To understand why this is, let me set the stage before we get into the job descriptions. At last count, there were about 4,000 endos in the United States, and our best guess is that there are probably 27 million PWDs—a number that expands by about 6,300 persons a day (give or take a hundred). Anybody seeing a math problem here? We are already woefully short on primary care docs, and health insurance is posed to reinsure all the very sick people the insurance companies jettisoned over the last few decades. Even today, trying to find a primary care doc to take you on as a patient is impossible in some parts of the country. And on top of all these shortages, many docs are getting so pissed off with the paltry reimbursement rates, and the generalized stress and bullshit one has to go through to get paid by insurance companies, that they are throwing in the towel and switching to a cash-only model.

A nightmare preview: A PWD checks her mailbox next year, and she sees IT. Yes! Finally, it's here! After years of scrabbling to survive, she has insurance. With her hands trembling with excitement, she opens the letter that comes with the card: Congratulations! Your new federally-subsidized mandatory insurance card is enclosed. Good luck finding a doctor who will accept it!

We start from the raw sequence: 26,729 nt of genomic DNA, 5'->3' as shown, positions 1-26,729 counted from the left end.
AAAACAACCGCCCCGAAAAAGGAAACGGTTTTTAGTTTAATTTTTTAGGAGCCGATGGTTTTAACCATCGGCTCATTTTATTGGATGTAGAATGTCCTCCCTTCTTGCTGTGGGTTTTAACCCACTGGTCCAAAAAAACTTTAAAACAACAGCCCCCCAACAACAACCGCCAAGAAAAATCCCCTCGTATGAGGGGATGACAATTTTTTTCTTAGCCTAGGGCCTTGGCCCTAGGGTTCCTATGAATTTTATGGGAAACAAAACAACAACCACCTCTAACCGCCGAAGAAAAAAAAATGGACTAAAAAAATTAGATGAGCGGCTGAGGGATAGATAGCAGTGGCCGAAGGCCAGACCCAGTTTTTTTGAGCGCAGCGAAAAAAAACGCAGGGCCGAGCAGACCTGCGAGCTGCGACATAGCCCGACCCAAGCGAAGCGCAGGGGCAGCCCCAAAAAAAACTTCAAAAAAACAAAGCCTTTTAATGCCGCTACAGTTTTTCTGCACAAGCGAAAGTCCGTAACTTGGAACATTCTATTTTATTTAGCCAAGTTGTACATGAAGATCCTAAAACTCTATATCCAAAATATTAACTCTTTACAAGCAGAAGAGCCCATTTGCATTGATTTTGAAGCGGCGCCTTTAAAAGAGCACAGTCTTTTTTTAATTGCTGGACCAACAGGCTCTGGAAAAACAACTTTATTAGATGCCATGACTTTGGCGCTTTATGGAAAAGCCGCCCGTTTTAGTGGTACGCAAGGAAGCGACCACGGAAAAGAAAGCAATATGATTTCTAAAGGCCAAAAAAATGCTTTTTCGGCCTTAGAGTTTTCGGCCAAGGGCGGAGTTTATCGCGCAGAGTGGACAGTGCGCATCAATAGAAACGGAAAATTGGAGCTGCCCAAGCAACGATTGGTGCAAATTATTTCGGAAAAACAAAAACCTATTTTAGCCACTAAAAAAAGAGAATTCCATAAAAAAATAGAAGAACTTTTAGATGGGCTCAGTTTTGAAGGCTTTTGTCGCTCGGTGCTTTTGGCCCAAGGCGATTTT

And our medical resource shortages don't stop with doctors. The AADE has done some hand-wringing about the aging of the CDE population and the lack of "fresh blood." Nursing schools nationwide turn away thousands and thousands of qualified applicants every year, because even though we have a nursing shortage, the schools don't have the staff and resources needed to keep up with demand. Oh, and then once the baby nurses get into the field, the current system supports their initial on-the-job training so poorly that fully 20% of new nurses quit the field within the first year.